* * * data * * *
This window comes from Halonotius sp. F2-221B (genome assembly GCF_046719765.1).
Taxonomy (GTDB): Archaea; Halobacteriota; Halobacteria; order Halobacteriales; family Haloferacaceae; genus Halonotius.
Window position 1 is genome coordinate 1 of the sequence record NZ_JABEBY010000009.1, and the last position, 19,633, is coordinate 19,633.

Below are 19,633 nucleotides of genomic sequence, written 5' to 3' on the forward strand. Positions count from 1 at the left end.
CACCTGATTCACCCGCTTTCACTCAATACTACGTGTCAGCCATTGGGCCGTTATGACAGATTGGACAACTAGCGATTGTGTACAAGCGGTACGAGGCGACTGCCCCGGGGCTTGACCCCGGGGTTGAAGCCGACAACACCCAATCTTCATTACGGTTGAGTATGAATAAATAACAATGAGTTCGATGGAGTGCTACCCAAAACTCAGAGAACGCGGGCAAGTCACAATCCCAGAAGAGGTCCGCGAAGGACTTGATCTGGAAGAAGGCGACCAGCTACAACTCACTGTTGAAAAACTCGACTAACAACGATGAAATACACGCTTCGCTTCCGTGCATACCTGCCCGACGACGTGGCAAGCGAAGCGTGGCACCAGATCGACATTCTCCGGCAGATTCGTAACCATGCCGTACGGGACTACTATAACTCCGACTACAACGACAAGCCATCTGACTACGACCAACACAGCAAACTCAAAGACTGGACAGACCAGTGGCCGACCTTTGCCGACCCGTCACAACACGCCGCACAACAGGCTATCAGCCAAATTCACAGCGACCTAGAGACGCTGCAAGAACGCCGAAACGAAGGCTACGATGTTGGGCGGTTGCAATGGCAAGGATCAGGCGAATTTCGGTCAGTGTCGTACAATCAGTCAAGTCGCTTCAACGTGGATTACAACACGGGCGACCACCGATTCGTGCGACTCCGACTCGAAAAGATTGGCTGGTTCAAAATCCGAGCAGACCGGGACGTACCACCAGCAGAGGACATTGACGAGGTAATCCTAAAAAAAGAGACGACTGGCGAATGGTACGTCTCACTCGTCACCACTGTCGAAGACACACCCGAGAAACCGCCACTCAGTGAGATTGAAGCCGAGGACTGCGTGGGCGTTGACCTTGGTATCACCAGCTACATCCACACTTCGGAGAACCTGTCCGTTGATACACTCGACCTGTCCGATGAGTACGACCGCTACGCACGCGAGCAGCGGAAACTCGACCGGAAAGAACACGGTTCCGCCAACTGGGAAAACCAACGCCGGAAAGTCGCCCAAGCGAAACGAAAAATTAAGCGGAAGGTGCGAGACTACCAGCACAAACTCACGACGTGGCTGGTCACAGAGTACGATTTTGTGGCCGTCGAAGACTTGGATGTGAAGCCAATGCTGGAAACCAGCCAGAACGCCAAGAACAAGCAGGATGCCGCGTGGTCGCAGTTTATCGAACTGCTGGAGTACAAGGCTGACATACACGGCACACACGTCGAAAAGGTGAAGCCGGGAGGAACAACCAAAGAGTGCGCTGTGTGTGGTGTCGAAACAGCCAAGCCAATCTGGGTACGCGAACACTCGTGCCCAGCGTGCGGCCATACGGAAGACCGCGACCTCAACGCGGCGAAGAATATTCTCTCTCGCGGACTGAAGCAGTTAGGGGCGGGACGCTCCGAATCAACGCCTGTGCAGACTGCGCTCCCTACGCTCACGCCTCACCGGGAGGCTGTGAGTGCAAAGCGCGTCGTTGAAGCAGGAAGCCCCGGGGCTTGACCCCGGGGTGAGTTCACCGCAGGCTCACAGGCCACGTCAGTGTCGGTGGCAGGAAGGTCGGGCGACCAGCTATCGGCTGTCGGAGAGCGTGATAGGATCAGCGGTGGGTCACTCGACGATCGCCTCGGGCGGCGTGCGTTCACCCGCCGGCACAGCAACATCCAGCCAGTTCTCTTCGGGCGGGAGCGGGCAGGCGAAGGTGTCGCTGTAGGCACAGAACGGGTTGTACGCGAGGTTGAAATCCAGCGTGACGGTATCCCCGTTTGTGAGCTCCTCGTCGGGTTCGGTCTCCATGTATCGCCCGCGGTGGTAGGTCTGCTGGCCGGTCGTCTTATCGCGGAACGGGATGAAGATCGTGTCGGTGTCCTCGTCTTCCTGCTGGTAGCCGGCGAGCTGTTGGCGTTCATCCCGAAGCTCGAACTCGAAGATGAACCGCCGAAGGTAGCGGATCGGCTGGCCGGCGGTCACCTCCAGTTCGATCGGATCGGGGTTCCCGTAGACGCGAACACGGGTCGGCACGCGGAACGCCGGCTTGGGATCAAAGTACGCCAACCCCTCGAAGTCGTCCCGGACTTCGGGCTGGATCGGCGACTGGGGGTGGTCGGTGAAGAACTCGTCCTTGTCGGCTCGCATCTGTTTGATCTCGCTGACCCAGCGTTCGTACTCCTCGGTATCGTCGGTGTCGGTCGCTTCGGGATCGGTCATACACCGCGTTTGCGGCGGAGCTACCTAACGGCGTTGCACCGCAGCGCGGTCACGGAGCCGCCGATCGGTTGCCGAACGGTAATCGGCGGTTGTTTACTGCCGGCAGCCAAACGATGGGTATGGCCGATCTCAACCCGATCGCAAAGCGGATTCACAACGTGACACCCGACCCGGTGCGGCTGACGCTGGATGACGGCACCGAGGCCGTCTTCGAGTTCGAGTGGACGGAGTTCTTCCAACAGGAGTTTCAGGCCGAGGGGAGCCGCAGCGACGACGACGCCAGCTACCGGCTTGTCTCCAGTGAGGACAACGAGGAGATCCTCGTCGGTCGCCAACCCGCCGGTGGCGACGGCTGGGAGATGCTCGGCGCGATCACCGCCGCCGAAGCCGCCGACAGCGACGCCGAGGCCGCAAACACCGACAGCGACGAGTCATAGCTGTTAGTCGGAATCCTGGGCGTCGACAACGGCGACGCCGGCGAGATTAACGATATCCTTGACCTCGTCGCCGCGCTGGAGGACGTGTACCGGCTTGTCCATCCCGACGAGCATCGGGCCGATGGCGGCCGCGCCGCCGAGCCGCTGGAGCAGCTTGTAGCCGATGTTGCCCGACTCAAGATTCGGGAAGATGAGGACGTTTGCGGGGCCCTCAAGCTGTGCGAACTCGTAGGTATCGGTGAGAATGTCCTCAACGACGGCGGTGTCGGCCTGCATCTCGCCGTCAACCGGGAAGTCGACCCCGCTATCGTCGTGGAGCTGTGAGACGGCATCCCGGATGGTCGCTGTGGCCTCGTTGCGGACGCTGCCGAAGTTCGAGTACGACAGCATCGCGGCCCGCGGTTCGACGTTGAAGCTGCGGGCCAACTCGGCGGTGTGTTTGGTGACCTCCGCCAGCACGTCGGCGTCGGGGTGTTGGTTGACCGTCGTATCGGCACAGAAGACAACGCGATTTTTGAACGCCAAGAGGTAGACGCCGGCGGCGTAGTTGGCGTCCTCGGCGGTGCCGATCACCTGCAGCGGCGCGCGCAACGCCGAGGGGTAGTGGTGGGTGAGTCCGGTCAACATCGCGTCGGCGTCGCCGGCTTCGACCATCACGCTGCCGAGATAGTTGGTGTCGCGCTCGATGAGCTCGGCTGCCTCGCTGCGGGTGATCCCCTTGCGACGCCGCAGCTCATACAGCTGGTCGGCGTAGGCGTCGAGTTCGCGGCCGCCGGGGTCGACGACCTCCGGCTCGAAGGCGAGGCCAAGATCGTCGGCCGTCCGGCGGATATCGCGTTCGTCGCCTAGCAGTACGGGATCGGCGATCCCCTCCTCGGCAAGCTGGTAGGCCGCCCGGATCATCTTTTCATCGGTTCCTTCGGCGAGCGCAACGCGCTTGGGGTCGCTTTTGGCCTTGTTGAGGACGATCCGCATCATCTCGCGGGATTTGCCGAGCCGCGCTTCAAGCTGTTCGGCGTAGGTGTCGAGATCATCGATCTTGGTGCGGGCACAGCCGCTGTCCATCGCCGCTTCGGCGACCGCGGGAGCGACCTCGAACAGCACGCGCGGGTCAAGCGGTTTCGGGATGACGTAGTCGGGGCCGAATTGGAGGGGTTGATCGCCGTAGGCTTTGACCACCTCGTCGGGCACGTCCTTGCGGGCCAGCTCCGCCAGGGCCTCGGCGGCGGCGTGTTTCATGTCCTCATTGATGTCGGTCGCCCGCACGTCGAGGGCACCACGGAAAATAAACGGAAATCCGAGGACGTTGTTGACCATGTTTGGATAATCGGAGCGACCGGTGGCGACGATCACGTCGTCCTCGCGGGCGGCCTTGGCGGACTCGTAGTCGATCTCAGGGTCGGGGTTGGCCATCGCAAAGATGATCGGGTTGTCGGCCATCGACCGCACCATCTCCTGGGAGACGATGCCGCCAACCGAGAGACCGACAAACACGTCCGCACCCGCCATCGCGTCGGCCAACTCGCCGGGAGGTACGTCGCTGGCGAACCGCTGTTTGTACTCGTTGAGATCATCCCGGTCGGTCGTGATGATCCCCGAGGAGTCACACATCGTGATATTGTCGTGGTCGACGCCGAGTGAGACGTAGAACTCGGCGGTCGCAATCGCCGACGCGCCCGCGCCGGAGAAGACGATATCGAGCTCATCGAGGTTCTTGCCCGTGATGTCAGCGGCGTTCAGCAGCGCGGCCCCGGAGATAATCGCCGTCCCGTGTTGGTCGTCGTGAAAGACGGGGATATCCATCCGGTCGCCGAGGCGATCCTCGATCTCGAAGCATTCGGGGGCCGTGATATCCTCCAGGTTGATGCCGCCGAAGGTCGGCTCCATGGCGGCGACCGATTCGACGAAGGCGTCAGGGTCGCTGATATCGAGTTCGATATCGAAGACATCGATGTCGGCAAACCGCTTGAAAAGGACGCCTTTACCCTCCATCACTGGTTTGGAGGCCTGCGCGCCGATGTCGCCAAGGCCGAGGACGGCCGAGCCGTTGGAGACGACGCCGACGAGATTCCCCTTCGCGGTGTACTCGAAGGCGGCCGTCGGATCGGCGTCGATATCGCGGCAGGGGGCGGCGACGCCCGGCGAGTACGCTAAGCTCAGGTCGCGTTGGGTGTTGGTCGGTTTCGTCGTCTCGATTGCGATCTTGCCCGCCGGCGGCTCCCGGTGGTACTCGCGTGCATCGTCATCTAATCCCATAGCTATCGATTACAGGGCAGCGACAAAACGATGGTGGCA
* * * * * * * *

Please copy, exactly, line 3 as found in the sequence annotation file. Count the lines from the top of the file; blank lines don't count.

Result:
Window position 1 is genome coordinate 1 of the sequence record NZ_JABEBY010000009.1, and the last position, 19,633, is coordinate 19,633.